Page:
MS Dhoni and Hardik Pandya were the only batsmen in the middle order with more than 200 runs, and were the only ones to play in every match due to their importance as wicketkeeper and main all-rounder.

Bumrah led the bowling with 18 wickets, constantly reading conditions well and forcing mistakes from the batsmen.

Mohammed Shami and Bhuvneshwar Kumar provided useful support, but it was often a one-man show from Bumrah in taking wickets and minimizing run scoring. With Shami taking wickets but unable to put a check on run-scoring during the death overs and Bhuvneshwar spending part of the tournament injured, the onus was clearly on Bumrah to deliver.

The two wristpinners - Yuzvendra Chahal and Kuldeep Yadav - had a mixed tournament. Kuldeep took 6 wickets at an average of 56.12 and Chahal took 12 at an average of 36.83. India were found wanting for tactical adaptability when their two wicket-taking threats in the middle overs were treated with disdain by England's batsmen, repeatedly targeting the smaller boundary at Edgbaston against them.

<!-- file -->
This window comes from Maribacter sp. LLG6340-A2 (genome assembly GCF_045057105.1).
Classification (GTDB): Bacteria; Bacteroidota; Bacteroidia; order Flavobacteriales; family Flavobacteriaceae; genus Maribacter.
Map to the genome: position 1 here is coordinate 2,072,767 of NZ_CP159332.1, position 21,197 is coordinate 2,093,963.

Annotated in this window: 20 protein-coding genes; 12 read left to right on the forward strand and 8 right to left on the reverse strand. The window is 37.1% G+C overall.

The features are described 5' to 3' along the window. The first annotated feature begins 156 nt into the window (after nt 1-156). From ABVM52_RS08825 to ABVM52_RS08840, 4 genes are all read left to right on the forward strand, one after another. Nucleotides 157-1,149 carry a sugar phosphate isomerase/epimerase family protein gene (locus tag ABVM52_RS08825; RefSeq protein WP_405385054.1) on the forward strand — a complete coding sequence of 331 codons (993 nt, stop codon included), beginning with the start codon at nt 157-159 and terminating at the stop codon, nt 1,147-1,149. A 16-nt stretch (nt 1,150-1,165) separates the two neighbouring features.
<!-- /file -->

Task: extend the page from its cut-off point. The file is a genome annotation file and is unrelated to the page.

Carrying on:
Rishabh Pant impressed with his talent but his inexperience showed in the semi-final and in the manner of his dismissal, but the Delhi wicketkeeper is someone to persist with in the future.

India have to identify a proper middle-order soon and cannot keep relying on Rohit, Virat, and Shikhar to score runs. KL Rahul impressed while batting at No.4 and him batting there is a long term solution.

A batting lineup with more bowling options is something to develop for the future as well, and adapting to the impending departure of MS Dhoni from international cricket is a pressing concern.

With the next edition of the tournament to be held in India, it is imperative to develop a team with the goal of lifting the trophy in home conditions.

Also read – World cup winners list

Follow Sportskeeda for all the updates on World Cup schedule, news, points table, live scores, most runs, World Cup most wickets and fantasy tips.